If you’re a parent of a picky eater, you might wonder “how do I get from Point A (what they eat now) to Point B (what I want them to eat)?”
For example, I know they love chicken nuggets and french fries, but how do I get them to eat grilled chicken and roasted sweet potatoes?
This is where a concept called “food chaining” comes in. Food chaining is essentially just creating stepping stones between point A and point B. Instead of just going straight to the goal, we create baby steps all the way there. Slow and steady wins the race!
In the picture below we have a chicken nugget on one side and grilled chicken on the other. They are connected by a chain. In this visual each link would be a food that is a just noticeable step towards our goal.
We use concepts from our previous posts to both connect and progress.
Each step (link) should include a change in preferably just one of the following:
- Color or other visual
Each step (link) should ALSO be similar to the previous step in at least one of the following:
- Color or other visual
7 Steps To Food Chaining
Let’s go through the process of creating a food chain for our example above.
Link 1: Chicken nuggets
- Qualities: round, crunchy and chewy, salty, warm, uniform color (tan)
Link 2: Chicken nuggets cut in half
- Why: changes the shape and exposes small amount of inside (similar to what grilled chicken looks like)
- Similar to previous in: Flavor, Texture, Temperature, Smell
Link 3: Chicken nuggets cut in half and reheated in microwave (instead of oven).
- Why: maintains progress from the previous link and changes the texture to be less crunchy. Grilled chicken does not have a crunchy coating, so we are leaving the flavor but changing the texture to be more similar.
- Similar to previous link in: flavor, temperature, smell, shape, color
Link 4: Chicken nuggets with breading removed
- Why: we change the visual appearance and texture by removing the outer coating, which creates a presentation more similar to grilled chicken.
- Similar to previous link in: Flavor, Temperature, Shape, Smell
Link 5: Ground chicken formed into similar shape and baked (add seasoning)
- Why: This changes the texture mainly, as well as flavor and visual slightly.
- Similar to previous link in: temperature, shape, and somewhat in flavor/visual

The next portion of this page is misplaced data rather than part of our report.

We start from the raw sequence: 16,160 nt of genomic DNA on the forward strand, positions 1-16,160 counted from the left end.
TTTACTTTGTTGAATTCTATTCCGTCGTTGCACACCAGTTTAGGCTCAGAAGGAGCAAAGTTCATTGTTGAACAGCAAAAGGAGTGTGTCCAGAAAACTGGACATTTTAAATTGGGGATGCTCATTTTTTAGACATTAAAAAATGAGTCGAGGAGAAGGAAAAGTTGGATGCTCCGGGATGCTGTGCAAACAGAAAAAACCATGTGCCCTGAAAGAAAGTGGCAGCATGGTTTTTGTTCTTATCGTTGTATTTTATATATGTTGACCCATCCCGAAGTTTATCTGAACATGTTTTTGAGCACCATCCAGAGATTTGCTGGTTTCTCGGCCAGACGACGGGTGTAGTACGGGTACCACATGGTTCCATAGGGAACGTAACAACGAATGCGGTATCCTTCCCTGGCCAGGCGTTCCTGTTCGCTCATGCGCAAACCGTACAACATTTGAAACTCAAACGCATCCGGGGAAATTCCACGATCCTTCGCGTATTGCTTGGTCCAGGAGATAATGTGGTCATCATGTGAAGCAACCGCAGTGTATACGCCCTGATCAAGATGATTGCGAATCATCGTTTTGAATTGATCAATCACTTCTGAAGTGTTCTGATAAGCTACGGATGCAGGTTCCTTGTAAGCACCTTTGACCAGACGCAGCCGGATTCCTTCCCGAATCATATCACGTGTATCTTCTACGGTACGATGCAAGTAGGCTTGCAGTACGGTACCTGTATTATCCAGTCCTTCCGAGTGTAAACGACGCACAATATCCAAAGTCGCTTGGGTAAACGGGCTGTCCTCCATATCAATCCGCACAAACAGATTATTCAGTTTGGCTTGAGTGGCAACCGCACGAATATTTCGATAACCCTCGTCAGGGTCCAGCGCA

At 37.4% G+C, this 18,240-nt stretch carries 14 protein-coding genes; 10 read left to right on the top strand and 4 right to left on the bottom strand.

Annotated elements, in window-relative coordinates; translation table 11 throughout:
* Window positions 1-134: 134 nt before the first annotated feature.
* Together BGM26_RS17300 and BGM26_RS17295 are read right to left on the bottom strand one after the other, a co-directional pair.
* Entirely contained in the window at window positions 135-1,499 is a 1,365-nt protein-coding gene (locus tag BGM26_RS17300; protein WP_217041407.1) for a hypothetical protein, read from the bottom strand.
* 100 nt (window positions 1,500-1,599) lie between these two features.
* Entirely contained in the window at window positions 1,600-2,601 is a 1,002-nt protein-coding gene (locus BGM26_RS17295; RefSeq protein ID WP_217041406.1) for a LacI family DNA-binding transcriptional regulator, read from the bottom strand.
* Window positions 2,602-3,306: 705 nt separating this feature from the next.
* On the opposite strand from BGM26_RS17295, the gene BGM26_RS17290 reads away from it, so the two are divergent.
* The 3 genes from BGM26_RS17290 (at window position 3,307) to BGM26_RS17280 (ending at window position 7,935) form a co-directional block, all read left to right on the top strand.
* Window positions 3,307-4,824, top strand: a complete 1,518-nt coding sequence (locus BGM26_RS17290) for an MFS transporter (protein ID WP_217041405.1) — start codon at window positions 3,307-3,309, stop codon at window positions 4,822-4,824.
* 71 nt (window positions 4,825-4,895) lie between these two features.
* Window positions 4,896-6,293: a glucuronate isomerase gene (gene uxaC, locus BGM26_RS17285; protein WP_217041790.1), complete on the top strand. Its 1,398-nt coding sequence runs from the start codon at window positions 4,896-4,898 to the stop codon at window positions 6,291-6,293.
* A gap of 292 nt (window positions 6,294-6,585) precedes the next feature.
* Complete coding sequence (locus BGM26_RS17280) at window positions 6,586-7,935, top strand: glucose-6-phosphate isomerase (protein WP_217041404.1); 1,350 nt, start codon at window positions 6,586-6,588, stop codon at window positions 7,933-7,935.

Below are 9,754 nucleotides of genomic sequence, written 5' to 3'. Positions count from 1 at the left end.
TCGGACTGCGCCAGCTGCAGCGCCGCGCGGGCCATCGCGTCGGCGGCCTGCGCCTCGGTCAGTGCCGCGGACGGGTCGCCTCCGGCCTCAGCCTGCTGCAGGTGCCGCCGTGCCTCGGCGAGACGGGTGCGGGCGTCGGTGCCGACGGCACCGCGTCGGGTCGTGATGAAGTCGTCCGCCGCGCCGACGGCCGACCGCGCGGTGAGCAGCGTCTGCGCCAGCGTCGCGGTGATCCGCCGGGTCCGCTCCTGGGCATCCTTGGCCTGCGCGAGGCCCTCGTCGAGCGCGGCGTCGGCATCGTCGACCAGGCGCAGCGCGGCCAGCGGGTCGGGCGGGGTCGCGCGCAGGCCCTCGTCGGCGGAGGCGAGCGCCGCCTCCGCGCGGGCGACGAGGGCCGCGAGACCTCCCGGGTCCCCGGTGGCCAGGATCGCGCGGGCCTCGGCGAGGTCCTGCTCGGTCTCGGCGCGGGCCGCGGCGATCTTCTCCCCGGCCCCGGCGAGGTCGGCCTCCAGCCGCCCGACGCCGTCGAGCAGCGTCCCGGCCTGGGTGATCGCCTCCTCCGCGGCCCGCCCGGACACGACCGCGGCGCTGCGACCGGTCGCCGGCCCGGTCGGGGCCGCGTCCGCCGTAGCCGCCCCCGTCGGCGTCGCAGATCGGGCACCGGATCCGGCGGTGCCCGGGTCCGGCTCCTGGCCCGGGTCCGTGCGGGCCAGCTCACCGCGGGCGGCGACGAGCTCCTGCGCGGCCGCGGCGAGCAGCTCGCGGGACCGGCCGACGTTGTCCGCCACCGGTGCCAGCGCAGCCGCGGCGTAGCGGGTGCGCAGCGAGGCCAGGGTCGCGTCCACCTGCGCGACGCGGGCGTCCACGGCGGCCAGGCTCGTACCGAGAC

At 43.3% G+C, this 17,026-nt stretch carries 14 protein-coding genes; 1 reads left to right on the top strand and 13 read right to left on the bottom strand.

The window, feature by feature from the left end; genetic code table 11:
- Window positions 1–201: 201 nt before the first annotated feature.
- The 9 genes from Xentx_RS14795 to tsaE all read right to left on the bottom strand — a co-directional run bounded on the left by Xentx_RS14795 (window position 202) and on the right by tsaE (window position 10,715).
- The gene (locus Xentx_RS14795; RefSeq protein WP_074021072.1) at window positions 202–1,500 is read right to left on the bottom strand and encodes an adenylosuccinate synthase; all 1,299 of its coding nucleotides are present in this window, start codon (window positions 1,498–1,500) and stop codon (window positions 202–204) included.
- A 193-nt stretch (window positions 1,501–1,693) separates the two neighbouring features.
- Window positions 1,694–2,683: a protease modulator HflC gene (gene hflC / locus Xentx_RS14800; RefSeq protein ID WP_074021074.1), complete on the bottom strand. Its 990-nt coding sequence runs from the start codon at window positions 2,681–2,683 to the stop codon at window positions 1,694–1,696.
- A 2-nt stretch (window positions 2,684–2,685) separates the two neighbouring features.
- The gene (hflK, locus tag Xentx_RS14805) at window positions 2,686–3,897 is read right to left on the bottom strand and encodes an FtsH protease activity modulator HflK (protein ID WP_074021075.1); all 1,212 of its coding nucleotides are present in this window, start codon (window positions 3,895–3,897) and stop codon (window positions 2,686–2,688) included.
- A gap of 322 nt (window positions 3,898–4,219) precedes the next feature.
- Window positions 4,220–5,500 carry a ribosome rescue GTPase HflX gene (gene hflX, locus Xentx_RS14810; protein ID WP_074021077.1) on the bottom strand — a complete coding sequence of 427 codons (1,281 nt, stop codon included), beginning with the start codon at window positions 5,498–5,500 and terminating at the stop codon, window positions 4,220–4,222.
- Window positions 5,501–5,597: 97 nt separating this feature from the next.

Link 6: Chicken breast/thighs cut into similar size and baked/ sauteed
- Why: baking or sautéing will hopefully allow for a more uniform golden brown color. It will introduce a new texture bringing us closer to our target food.
- Similar to previous link in: temperature, shape, flavor, smell
Link 7: Grill chicken and cut into similar size pieces
- Why: grilling will slightly change the flavor, as well as visual (if grill marks are present)
- Similar to previous link in: temperature, shape, smell, texture
WE MADE IT!
Here are a few things to consider when going through this food chaining process:
- Each link takes time! It won’t necessarily happen overnight, you might need to stay on one step for a while until they become comfortable interacting and eating that food.
- Sometimes a step is too large, and you get to add an additional step in between. What we think is a baby step may turn out to be a giant leap.
- Be sure to keep these exposures and steps lighthearted and fun! PLAY PLAY PLAY!
- Sometimes it can be helpful to offer the previous step food with the new step food, to emphasize similarities and create comfort with the next step. For example offering a whole chicken nugget with the nuggets cut in half.
Experiment and have fun! Trust yourself to think of new ideas and create your own little stepping stones for your child. It is a marathon, not a race–so we encourage you to have fun and enjoy the journey. As always, when in doubt, play with your food!!
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